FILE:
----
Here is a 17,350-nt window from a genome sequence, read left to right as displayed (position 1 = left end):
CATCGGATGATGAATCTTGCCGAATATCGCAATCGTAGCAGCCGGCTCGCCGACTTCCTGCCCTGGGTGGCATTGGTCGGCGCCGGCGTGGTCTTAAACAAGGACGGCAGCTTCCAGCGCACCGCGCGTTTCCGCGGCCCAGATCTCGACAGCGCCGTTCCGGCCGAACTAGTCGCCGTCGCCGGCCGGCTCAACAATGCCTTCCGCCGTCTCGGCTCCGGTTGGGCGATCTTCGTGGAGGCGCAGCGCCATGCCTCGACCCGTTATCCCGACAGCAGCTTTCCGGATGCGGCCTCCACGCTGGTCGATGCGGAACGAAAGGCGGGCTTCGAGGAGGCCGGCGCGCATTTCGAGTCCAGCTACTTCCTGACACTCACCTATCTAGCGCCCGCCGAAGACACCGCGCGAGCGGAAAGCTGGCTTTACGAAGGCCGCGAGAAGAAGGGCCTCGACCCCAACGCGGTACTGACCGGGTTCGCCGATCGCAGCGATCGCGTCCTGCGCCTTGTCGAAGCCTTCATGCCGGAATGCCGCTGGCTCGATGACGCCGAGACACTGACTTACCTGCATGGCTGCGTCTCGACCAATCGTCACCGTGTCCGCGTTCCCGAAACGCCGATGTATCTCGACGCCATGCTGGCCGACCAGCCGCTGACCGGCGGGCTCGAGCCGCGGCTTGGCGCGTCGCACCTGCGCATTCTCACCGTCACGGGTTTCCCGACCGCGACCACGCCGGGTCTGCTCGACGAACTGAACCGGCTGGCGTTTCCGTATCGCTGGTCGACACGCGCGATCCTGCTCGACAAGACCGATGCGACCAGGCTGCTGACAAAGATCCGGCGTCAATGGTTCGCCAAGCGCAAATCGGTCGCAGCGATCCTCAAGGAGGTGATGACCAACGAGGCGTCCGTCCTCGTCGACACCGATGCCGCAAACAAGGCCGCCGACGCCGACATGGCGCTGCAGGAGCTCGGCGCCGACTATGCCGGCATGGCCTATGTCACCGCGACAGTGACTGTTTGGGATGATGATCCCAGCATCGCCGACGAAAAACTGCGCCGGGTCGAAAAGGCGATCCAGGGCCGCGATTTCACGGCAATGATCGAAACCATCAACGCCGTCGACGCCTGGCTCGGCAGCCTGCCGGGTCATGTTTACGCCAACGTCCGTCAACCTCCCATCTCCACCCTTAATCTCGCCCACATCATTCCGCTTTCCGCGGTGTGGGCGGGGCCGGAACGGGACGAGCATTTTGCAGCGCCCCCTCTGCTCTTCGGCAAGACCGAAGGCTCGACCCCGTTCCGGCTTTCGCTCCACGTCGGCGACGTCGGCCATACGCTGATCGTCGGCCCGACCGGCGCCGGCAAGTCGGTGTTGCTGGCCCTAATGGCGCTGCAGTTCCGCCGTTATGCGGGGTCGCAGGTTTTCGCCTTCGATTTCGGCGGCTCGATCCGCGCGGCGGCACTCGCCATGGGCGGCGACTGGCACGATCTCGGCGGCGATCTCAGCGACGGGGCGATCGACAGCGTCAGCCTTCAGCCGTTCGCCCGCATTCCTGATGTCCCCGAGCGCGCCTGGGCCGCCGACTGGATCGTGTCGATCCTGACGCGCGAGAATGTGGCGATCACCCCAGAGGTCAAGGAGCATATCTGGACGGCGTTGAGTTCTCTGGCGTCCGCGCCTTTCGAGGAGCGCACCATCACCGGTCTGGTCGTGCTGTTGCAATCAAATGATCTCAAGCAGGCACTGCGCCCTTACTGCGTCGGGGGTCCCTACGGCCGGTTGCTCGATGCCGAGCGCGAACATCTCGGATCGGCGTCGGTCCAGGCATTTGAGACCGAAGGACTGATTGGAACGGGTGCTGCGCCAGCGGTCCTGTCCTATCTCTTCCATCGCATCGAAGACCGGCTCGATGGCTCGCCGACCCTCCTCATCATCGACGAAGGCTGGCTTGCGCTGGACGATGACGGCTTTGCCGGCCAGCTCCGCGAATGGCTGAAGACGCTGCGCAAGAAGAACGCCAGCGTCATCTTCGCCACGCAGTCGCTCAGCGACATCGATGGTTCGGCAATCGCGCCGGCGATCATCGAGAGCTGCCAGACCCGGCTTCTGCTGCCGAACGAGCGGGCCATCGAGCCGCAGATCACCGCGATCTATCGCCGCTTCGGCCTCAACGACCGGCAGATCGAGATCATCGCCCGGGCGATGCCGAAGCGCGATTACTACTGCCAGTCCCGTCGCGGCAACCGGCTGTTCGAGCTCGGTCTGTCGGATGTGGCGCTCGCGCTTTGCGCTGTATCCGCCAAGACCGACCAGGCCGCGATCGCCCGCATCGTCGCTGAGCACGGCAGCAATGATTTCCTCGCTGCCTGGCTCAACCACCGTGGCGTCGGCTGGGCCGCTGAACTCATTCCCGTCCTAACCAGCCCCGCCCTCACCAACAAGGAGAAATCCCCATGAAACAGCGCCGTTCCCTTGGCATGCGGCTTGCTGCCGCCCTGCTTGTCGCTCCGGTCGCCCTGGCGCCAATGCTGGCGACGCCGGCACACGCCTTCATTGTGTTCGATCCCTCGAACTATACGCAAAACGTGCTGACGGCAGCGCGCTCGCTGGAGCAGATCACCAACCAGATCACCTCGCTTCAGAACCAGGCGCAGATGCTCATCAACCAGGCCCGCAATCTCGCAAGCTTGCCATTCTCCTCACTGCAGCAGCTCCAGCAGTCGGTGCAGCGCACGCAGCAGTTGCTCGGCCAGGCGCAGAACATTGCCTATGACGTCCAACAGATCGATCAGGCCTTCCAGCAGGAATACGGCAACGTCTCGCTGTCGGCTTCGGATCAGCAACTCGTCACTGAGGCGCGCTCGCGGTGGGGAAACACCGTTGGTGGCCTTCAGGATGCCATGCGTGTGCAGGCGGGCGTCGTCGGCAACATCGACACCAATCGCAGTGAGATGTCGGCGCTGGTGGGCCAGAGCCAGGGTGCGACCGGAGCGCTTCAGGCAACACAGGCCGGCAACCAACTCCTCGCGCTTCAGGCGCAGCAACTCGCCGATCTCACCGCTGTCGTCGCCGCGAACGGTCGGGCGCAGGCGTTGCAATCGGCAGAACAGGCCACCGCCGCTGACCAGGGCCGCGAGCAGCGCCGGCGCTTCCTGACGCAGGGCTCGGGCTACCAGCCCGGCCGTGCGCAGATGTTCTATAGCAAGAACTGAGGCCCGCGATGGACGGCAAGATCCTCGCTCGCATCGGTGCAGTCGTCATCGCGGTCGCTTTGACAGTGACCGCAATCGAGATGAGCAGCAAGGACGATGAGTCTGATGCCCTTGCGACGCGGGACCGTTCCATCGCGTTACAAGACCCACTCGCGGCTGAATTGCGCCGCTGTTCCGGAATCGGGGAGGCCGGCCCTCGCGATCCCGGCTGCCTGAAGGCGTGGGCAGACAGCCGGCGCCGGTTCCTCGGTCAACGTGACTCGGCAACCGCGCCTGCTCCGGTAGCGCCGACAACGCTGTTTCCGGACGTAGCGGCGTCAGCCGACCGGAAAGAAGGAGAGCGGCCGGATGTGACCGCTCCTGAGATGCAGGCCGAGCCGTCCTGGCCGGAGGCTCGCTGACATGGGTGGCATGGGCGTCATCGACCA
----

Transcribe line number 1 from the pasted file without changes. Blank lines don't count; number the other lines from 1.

Here is a 17,350-nt window from a genome sequence, read left to right as displayed (position 1 = left end):